Metallocene werden umgangssprachlich auch als Sandwichverbindungen bezeichnet. Sie bestehen aus zwei organischen ringförmigen Verbindungen, den...

Im Focus: Neue Entwicklungen in der Asphären-Messtechnik

Kompetenzzentrum Ultrapräzise Oberflächenbearbeitung (CC UPOB) lädt zum Expertentreffen im März 2017 ein

Ob in Weltraumteleskopen, deren Optiken trotz großer Abmessungen nanometergenau gefertigt sein müssen, in Handykameras oder in Endoskopen − Asphären kommen in...

Im Focus: Mit OLED Mikrodisplays in Datenbrillen zur verbesserten Mensch-Maschine-Interaktion

Das Fraunhofer-Institut für Organische Elektronik, Elektronenstrahl- und Plasmatechnik FEP arbeitet seit Jahren an verschiedenen Entwicklungen zu OLED-Mikrodisplays, die auf organischen Halbleitern basieren. Durch die Integration einer Bildsensorfunktion direkt im Mikrodisplay, lässt sich u.a. die Augenbewegung in Datenbrillen aufnehmen und zur Steuerung von Display-Inhalten nutzen. Das verbesserte Konzept wird erstmals auf der Augmented World Expo Europe (AWE), vom 18. – 19. Oktober 2016, in Berlin, Stand B25 vorgestellt.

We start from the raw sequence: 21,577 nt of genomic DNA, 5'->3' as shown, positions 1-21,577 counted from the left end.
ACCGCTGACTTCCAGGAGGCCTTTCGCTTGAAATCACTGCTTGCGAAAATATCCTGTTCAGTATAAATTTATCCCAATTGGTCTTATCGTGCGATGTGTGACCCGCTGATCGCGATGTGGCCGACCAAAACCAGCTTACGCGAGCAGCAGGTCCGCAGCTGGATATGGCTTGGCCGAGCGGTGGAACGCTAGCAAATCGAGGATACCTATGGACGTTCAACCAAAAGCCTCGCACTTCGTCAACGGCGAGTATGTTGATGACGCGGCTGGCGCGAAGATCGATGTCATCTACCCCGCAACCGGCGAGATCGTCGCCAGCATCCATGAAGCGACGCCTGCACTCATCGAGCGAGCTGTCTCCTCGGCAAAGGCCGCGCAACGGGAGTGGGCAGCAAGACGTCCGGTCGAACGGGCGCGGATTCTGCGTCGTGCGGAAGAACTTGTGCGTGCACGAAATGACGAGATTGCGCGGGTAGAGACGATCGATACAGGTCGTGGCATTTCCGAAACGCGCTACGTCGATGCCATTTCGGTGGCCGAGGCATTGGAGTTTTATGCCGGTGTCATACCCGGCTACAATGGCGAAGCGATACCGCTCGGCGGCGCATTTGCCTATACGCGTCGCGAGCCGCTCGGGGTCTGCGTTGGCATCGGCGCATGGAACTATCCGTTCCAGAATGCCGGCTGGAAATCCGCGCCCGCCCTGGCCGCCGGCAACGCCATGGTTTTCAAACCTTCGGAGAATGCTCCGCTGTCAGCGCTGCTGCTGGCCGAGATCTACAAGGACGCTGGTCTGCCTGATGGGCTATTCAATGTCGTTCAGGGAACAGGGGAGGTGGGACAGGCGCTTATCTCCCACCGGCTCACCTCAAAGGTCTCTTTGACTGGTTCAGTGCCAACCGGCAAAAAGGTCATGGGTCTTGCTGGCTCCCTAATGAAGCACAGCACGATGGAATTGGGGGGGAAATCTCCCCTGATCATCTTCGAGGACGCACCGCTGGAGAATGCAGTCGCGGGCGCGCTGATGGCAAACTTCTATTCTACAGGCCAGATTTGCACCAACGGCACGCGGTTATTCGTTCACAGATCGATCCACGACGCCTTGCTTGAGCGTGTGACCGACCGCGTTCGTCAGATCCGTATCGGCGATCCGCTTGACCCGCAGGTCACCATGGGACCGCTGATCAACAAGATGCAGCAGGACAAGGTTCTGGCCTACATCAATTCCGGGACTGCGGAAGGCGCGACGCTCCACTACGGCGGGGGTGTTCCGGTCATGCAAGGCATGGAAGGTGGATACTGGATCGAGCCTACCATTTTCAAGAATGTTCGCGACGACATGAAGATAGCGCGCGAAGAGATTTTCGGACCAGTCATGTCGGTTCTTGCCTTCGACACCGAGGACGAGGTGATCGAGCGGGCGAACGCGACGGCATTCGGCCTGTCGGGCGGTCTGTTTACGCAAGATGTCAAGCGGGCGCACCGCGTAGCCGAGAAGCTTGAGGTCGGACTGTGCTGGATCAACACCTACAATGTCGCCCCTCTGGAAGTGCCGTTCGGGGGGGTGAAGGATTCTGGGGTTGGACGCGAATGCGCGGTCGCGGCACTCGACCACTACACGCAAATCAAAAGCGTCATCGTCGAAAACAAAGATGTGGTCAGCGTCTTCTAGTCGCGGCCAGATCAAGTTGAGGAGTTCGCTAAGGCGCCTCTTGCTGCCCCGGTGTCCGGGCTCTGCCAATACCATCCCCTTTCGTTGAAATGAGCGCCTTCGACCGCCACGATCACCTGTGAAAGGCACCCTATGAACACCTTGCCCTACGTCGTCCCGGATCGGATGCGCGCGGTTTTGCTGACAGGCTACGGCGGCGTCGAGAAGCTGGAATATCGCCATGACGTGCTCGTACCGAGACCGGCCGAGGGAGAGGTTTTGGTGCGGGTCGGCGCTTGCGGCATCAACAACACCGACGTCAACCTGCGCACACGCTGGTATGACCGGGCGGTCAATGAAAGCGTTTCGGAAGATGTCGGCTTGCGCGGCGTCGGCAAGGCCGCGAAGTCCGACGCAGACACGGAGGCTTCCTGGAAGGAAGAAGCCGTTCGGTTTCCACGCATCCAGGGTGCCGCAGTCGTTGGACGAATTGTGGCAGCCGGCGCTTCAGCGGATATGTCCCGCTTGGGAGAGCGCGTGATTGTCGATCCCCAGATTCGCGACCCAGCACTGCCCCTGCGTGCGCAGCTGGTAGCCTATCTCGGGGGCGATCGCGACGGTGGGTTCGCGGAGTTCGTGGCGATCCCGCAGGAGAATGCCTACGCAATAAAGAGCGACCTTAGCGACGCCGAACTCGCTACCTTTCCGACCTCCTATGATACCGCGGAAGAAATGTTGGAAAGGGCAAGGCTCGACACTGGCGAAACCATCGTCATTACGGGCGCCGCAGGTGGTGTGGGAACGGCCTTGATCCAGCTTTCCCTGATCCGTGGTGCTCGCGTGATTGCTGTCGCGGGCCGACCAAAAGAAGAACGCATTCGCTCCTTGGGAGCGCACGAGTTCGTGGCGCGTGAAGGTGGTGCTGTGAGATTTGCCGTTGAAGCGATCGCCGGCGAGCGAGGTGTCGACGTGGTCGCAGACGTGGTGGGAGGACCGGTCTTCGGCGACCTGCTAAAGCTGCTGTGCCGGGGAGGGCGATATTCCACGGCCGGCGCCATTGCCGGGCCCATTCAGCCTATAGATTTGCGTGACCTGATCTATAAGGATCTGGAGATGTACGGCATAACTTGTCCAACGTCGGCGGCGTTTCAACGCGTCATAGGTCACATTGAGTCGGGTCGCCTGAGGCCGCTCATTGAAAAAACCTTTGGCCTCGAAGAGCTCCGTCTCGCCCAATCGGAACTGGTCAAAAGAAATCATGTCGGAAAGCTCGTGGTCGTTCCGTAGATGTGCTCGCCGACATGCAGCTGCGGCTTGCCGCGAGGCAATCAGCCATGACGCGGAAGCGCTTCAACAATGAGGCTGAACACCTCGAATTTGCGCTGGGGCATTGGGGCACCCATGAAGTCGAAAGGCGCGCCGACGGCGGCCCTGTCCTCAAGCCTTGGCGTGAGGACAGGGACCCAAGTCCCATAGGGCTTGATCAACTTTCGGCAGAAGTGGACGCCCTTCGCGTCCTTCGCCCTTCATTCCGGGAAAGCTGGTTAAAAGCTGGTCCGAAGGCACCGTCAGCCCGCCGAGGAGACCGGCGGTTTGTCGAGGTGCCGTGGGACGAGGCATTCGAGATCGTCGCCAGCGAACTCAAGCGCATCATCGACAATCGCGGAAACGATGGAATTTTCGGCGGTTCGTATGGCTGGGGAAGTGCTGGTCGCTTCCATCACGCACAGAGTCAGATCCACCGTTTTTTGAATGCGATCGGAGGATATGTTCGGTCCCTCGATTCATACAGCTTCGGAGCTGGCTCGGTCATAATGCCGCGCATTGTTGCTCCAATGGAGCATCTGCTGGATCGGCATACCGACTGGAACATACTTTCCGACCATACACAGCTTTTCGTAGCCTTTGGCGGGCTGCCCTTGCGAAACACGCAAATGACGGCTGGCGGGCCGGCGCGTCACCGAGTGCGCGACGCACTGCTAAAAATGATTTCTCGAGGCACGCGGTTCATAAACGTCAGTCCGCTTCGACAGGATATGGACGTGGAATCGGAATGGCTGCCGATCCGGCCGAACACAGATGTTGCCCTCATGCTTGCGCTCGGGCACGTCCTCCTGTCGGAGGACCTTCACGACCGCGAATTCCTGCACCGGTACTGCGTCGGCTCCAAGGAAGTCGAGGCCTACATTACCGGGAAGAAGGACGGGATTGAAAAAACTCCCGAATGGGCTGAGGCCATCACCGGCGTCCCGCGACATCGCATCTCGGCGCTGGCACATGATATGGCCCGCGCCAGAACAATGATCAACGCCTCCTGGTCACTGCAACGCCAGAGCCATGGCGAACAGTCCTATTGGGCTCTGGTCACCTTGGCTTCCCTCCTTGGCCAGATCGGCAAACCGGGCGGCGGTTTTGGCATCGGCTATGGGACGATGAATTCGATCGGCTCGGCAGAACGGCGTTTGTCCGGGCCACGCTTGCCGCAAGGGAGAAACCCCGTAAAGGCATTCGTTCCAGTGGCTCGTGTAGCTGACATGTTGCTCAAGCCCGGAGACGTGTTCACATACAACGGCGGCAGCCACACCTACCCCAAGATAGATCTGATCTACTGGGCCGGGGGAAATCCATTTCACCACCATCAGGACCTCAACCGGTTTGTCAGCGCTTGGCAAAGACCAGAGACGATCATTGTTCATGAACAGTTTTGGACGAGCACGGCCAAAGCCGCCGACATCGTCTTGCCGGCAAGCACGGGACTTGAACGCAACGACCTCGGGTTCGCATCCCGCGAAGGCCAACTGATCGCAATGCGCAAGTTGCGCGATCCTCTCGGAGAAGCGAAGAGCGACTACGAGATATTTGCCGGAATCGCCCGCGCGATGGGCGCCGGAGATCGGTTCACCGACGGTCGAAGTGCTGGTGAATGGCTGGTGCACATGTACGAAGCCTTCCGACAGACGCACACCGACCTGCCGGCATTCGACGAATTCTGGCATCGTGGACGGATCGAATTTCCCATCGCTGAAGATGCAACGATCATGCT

„Augmented Reality“ (erweiterte Realität) und „Wearable Displays“ (tragbare Displays) sind Schlagworte, denen man mittlerweile fast täglich begegnet. Beide...

Alle Focus-News des Innovations-reports >>>

Anzeige

Anzeige

IHR
JOB & KARRIERE
SERVICE
im innovations-report
in Kooperation mit academics
Veranstaltungen

Ist Vergessen die Zukunft?

27.09.2016 | Veranstaltungen

Von der Probe zum digitalen Modell - MikroskopieTrends ´16

26.09.2016 | Veranstaltungen

300 Experten diskutieren auf größter Entrepreneurship-Konferenz im deutschsprachigen Raum

26.09.2016 | Veranstaltungen

 
B2B-VideoLinks
Weitere VideoLinks >>>
Aktuelle Beiträge

Prozessintegrierte Prüfung für das ultraschallunterstützte Rührreibschweißen

27.09.2016 | Maschinenbau

IAB-Arbeitsmarktbarometer: weiterhin positiver Ausblick

27.09.2016 | Wirtschaft Finanzen

HIV-Antikörper mit breiter Wirkung als Basis für einen Impfstoff

27.09.2016 | Biowissenschaften Chemie